To take a proper, uhm, constitutional, one must walk "up top" or to the four-flushers.

WhyNot
04-19-2007, 02:34 PM
Right were I was going with this too ;)

To take a proper, uhm, constitutional, one must walk "up top" or to the four-flushers.
Umm...see you at The Four-Flushers in July, will I? ;) (Seriously, we camp in the Fairy Woods if you want to do a mini-Dopefest at Phil's!)

Number
04-19-2007, 08:47 PM
That probably ranks up there with skip straights (KJ975, for example) and round-the-corner straights (32AKQ). I remember seeing such hands listed in Hoyle as highly optional, and allowed by advance agreement only. (Otherwise the Smith & Wesson rule may kick in.)There is a five card stud variant called Sousem (or Sowsum) in which four-card straights and four-card flushes beat one pair. I believe it used to be popular in parts of Canada.

Adoptamom_II
04-19-2007, 08:47 PM
I can factually say (since this is GQ) that a four flusher in our household occurs when AdoptaSon visits the bathroom. He is the concrete turd king and four flushes are the minimum required.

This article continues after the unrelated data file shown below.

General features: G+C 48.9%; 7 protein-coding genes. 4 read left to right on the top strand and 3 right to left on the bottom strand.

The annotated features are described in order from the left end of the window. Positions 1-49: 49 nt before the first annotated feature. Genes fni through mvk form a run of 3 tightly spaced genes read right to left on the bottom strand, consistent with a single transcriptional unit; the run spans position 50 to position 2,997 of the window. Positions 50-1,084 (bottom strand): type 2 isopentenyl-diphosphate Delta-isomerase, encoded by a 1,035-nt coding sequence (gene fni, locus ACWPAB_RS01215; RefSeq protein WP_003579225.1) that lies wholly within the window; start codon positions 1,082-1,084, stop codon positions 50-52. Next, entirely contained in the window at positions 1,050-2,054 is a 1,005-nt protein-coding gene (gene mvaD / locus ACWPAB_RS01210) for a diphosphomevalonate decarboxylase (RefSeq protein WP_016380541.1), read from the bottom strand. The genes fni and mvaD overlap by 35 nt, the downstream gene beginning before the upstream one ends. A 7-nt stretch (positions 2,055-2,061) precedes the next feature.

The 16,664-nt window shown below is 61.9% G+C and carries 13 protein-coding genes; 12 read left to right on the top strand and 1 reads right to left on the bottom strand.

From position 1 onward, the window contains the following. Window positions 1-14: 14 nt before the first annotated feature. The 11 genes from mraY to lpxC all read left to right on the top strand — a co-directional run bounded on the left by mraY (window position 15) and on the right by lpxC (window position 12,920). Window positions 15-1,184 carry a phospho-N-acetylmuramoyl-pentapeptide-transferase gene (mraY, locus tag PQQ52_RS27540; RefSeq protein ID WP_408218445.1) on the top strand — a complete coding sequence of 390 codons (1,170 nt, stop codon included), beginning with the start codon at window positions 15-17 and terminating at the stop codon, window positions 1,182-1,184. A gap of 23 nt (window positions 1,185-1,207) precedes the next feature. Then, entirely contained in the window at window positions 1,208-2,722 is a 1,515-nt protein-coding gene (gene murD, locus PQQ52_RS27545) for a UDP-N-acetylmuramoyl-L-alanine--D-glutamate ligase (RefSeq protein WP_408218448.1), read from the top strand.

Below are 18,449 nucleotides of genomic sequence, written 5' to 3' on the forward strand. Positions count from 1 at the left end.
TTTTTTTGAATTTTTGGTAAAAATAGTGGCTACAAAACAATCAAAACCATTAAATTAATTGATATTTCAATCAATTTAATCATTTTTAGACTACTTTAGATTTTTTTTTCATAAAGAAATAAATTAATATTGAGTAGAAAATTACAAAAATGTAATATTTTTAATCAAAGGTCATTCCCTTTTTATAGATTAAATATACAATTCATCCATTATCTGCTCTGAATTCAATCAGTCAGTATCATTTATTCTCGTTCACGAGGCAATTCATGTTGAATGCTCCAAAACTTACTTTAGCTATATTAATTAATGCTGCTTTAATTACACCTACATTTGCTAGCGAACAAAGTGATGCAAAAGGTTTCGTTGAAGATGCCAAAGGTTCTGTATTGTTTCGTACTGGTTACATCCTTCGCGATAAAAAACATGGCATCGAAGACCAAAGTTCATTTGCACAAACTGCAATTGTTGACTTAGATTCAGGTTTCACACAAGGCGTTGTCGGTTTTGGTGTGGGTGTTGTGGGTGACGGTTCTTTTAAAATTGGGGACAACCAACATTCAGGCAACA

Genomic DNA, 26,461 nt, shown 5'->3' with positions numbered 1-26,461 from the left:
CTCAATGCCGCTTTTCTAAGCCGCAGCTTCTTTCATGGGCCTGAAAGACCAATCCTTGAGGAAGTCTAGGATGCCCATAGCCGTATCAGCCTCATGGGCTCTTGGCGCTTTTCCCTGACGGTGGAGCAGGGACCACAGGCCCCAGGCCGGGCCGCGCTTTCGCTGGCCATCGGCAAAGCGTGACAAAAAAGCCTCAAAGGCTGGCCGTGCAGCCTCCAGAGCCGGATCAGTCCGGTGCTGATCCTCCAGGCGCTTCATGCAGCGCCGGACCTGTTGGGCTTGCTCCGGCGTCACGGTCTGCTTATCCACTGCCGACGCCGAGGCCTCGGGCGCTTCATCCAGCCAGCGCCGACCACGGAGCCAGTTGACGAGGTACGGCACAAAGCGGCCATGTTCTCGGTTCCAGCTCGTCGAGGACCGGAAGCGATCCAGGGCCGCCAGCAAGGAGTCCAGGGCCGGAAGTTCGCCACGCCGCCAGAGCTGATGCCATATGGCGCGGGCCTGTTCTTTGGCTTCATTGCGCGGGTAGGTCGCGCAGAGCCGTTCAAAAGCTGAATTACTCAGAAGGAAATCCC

Edited to add: Please don't ask me for a cite. :D

David Simmons
04-19-2007, 10:53 PM
Yes, "four flusher" originated in poker. However it is applied broadly to anyone who makes false claims, pretends to be something he is not, and cons his way through life with big talk and nothing to back it up.

Snowcarpet
04-20-2007, 08:51 AM
Umm...see you at The Four-Flushers in July, will I? ;) (Seriously, we camp in the Fairy Woods if you want to do a mini-Dopefest at Phil's!)

:)
Depends on when you get there, but that sounds like a wonderful idea! I think I'll be in the Silver Woods this year... We tend to go to that earlier week and skip the second week, but I may be there for the full insanity.
mmm, Phil's!

Now back to your regularly scheduled, unhijacked thread!

Napier
04-20-2007, 10:09 AM
FWIW the usage I've heard in poker games over the years is "a four flush" meaning a hand with exactly four cards of the same suit, for example "I drew to a four flush but didn't make it" meaning "in a game of five card draw, at the time of the draw, I exchanged one card to try to complete a flush but failed". I don't remember ever hearing "four card flush".